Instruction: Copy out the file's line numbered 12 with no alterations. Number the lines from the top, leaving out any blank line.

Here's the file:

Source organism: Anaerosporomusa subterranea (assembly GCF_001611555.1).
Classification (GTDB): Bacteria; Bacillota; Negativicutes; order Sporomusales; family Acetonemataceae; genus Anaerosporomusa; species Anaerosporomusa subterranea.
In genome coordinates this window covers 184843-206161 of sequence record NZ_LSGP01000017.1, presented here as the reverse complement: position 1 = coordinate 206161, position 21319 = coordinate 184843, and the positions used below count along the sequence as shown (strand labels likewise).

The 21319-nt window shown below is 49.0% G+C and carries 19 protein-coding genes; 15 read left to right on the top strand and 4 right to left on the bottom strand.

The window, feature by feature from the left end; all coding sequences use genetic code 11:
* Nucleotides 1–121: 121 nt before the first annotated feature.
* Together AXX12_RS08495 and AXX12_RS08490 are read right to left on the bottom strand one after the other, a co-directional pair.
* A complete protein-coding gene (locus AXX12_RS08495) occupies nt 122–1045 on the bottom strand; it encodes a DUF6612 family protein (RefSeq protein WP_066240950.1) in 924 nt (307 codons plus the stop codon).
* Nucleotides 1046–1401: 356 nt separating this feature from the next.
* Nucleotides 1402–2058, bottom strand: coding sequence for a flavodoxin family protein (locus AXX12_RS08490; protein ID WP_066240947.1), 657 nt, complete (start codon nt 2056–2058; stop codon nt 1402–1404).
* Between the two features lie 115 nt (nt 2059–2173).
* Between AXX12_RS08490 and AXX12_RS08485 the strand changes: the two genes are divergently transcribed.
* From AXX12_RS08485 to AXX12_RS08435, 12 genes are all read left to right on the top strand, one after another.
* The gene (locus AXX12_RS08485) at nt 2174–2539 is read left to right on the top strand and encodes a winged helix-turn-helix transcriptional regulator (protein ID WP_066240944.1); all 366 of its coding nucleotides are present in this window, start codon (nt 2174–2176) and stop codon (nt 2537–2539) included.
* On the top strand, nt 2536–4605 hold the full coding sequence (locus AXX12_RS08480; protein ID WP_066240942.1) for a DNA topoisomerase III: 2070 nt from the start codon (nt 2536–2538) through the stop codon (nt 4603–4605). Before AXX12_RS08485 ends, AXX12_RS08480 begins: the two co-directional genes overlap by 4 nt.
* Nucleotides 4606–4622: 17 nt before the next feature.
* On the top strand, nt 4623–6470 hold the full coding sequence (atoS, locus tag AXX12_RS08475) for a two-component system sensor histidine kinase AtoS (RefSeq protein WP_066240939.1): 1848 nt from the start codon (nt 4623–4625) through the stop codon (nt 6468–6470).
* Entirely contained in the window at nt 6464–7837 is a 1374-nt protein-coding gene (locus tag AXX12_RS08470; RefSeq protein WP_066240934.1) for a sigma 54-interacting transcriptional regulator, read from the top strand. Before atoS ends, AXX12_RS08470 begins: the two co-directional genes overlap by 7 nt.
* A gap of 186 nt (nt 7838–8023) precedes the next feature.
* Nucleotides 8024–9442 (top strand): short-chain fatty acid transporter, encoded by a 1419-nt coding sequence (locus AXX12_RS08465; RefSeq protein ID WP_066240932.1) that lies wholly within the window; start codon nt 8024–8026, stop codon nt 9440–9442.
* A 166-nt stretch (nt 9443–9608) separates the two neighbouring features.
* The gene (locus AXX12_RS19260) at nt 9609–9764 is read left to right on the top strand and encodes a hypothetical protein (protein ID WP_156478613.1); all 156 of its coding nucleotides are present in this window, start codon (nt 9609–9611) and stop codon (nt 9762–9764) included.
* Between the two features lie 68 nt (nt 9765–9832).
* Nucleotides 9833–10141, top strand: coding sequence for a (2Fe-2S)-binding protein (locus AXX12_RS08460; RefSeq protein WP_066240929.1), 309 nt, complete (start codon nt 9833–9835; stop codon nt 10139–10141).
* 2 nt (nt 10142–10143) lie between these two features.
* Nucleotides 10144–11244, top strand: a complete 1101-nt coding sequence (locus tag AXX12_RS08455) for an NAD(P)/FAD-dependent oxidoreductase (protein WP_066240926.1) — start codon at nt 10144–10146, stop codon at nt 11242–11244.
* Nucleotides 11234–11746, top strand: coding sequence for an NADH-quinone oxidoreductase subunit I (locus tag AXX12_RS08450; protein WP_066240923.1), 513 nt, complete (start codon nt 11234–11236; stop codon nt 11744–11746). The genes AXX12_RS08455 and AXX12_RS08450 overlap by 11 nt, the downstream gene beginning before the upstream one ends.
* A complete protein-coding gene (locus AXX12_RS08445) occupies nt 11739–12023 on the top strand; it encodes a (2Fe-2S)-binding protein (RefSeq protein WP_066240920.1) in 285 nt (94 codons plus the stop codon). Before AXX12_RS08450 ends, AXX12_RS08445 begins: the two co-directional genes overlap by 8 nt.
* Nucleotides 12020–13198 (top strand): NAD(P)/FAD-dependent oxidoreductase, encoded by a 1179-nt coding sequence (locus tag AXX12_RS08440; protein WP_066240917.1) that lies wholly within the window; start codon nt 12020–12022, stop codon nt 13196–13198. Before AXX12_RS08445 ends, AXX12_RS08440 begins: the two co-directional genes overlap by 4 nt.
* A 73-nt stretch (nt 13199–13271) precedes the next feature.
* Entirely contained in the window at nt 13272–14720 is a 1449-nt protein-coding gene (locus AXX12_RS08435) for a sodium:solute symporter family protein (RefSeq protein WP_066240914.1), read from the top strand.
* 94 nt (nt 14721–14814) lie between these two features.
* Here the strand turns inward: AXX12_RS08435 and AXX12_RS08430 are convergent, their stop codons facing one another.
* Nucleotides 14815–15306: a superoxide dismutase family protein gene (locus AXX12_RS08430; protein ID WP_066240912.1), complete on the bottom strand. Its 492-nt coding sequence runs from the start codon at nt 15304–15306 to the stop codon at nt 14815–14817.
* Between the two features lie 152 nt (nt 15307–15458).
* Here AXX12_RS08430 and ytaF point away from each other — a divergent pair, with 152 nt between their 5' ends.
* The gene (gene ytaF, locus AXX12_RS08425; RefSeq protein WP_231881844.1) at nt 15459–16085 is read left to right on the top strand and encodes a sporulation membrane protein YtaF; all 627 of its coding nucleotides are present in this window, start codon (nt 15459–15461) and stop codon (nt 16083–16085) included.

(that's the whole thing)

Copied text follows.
* Between AXX12_RS08490 and AXX12_RS08485 the strand changes: the two genes are divergently transcribed.